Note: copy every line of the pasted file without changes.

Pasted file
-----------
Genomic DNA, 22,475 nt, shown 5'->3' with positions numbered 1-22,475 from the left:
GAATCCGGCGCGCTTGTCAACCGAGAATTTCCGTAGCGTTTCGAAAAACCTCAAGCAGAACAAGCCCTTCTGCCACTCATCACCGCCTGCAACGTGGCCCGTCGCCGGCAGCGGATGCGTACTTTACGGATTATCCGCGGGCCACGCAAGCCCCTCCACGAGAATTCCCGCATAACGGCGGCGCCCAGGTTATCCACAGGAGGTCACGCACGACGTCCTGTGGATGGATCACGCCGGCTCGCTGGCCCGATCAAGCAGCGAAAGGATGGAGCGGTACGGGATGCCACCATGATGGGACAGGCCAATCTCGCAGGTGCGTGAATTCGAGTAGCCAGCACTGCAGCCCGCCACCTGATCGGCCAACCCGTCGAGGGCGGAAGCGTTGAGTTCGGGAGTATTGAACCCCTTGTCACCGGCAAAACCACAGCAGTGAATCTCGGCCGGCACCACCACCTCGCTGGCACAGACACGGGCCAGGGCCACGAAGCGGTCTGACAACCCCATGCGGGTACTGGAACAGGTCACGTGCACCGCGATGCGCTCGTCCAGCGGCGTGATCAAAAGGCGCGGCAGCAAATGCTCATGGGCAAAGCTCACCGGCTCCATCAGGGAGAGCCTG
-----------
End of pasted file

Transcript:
Genomic DNA, 22,475 nt, shown 5'->3' with positions numbered 1-22,475 from the left:
GAATCCGGCGCGCTTGTCAACCGAGAATTTCCGTAGCGTTTCGAAAAACCTCAAGCAGAACAAGCCCTTCTGCCACTCATCACCGCCTGCAACGTGGCCCGTCGCCGGCAGCGGATGCGTACTTTACGGATTATCCGCGGGCCACGCAAGCCCCTCCACGAGAATTCCCGCATAACGGCGGCGCCCAGGTTATCCACAGGAGGTCACGCACGACGTCCTGTGGATGGATCACGCCGGCTCGCTGGCCCGATCAAGCAGCGAAAGGATGGAGCGGTACGGGATGCCACCATGATGGGACAGGCCAATCTCGCAGGTGCGTGAATTCGAGTAGCCAGCACTGCAGCCCGCCACCTGATCGGCCAACCCGTCGAGGGCGGAAGCGTTGAGTTCGGGAGTATTGAACCCCTTGTCACCGGCAAAACCACAGCAGTGAATCTCGGCCGGCACCACCACCTCGCTGGCACAGACACGGGCCAGGGCCACGAAGCGGTCTGACAACCCCATGCGGGTACTGGAACAGGTCACGTGCACCGCGATGCGCTCGTCCAGCGGCGTGATCAAAAGGCGCGGCAGCAAATGCTCATGGGCAAAGCTCACCGGCTCCATCAGGGAGAGCCTG